I looked at the tomato timelines that were posted- thanks. Had no idea it took that long to get a tomato- ugh.
I've always lamented how late tomatoes are, so this year in addition to in-ground plants, I also planted some early and bush tomatoes in containers. I have been harvesting from the container tomatoes for two or three weeks now, cherries are starting to come on strong, and getting the odd full size tomato. Strategy has worked so far. I think I'm going to have one heck of a harvest to process though when the majority ripens near the same time. I have had a very good year with all plants loaded with so much fruit I have had to stake tomatoes and cages due to the weight of the fruit on just under 40 plants.
The primary factor in how soon fruits ripen for any individual variety is determiend by the genes that it has, which is what folks refer to as early, midseason and late varieties.
Then there are all sorts of factors that enter in such as soil, what the weather is in any one season, geographic location, if amendments are used and if so which ones, when and how much,how the plants are grown and on and on.
Seed companies often use DTM's which are just sheer guesstimates and often are taken as an average for folks who list a variety in the SSE Annual Yearbook, for members. Those smaller family run companies who do almost all of their own growing and seed saving will post a DTM for just the year it was grown. And even looking at those who list a variety in the SSE YEarbook you'll often see a huge range of days to maturity ( DTM) listed and that time is from when plants are set out whereas in Europe their DTM's are from when seed was sowed.
I prefer to use a range of days for early and mid and late varieties b/c I think it's more helpful and when I read that a variety has a DTM of 72 days, I really do have to chuckle a bit.
CDprop (& others) Ive been tracking how long it takes on average to go from fruit set to first ripening. As Carolyn noted, it really does depend upon genetics. With "early" ones going sooner than "late" varieties.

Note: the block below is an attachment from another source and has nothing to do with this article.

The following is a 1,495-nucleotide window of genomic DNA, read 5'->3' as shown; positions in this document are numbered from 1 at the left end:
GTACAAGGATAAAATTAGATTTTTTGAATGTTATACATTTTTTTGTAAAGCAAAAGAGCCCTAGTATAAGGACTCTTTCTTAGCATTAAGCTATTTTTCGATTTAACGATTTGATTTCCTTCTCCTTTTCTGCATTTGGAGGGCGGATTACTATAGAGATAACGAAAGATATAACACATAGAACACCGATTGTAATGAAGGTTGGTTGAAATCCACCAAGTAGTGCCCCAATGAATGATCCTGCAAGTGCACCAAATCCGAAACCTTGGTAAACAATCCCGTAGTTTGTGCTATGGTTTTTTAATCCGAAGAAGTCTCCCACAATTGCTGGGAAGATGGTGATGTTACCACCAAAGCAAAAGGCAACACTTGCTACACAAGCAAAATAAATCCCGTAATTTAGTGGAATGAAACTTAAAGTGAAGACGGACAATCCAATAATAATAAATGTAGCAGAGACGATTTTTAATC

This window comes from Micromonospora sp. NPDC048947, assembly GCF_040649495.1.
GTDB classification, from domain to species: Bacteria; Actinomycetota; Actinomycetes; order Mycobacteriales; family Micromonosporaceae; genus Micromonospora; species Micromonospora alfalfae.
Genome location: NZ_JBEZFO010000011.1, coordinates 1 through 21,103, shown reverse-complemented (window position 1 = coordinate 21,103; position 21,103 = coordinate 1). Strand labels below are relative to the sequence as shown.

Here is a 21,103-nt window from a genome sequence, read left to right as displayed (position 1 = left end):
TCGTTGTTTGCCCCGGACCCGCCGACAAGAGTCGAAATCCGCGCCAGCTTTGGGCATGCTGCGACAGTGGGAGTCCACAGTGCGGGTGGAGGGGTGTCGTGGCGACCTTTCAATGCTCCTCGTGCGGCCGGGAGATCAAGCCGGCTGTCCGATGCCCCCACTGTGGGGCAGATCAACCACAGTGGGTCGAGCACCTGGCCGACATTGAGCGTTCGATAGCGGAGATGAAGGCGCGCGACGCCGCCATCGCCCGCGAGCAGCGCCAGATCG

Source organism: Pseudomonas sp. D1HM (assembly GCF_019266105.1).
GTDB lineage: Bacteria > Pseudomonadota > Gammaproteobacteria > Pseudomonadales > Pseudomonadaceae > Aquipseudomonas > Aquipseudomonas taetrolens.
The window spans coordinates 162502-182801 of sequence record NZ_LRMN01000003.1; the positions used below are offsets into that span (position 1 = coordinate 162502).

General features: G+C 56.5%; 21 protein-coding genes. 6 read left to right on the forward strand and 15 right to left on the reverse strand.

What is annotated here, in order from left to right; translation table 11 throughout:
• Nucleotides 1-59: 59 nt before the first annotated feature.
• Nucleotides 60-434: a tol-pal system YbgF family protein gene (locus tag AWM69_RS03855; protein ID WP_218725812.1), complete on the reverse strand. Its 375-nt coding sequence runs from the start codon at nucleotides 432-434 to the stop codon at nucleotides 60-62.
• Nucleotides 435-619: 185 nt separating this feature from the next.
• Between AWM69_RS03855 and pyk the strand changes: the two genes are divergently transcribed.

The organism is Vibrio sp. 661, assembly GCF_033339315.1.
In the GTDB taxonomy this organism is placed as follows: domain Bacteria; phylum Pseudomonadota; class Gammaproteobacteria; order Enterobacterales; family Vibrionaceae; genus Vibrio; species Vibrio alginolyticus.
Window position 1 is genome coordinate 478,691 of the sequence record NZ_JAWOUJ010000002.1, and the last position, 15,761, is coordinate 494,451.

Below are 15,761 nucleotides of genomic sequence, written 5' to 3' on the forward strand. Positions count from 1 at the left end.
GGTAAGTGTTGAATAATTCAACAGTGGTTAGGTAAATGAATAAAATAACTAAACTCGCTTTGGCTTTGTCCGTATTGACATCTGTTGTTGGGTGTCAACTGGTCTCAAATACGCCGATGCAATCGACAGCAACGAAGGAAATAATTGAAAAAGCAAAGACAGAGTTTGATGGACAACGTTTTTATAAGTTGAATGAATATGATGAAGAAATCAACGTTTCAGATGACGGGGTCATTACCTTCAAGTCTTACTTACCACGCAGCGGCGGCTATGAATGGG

That said, I have developed a fairly good rule of thumb:
For Cherry Tomatoes - its 22-25 days from fruit set to first ripening.
For larger Beefsteak varieties - its 37-41 days from fruit set to first ripening.
Again, this is to first hint of color. Full ripening usually takes another 5-10 days thereafter. Hope that helps...
Hi Capoman, Lesuko, yes intakes time for tomatoes to ripen. I know what u mean about being frustrating, especially cause we've had such hot weather and some of the tomatoes took off then stopped or took forever to make fruit. Most of my toms are in containers. I've always had better luck, no slugs, hopefully no earwigs.....
I generally grow 100 to 150 tomato plants in my garden every year and have easily grown 500 to 600 varieties over the years. I also breed tomatoes as a hobby, so I am always interested in how long it takes from Fruit Set to Ripeness.
My general rule of thumb is about 25 to 30 days for small and cherry tomatoes and 45 to 60 days for large tomatoes, BUT, it varies based on a lot of factors such as variety, temperature, sun exposure, rain/cloudiness, size of the plant and how many tomatoes the plant is producing.
Some of the 'early' varieties, such as Early Wonder or 4th of July are pretty surprising sometimes. They can produce fruit quite fast, though it isn't large. There are also those varieties such as Oregon Spring and Polar Set that can set fruit even at low temperatures (without being fertilized) and sometimes will produce earlier because they set fruit earlier (though I have never been impressed with the flavor of varieties like that).
If you figure that you plant a small cherry tomato and a large late tomato, such as Italian Sweet or Stump of the World, and the plants grow at about the same rate, and set blossoms at about the same time, then why are the Cherry tomatoes often ripening by late June or early July and the Late Season tomatoes don't produce until mid August? (I'm talking about growth and fruit set under GOOD conditions here in Salt Lake City, Zone 6.) They have ALL been growing and setting fruit at about the same rate, so the difference in dates to ripeness, in that case, are due to genetics and size.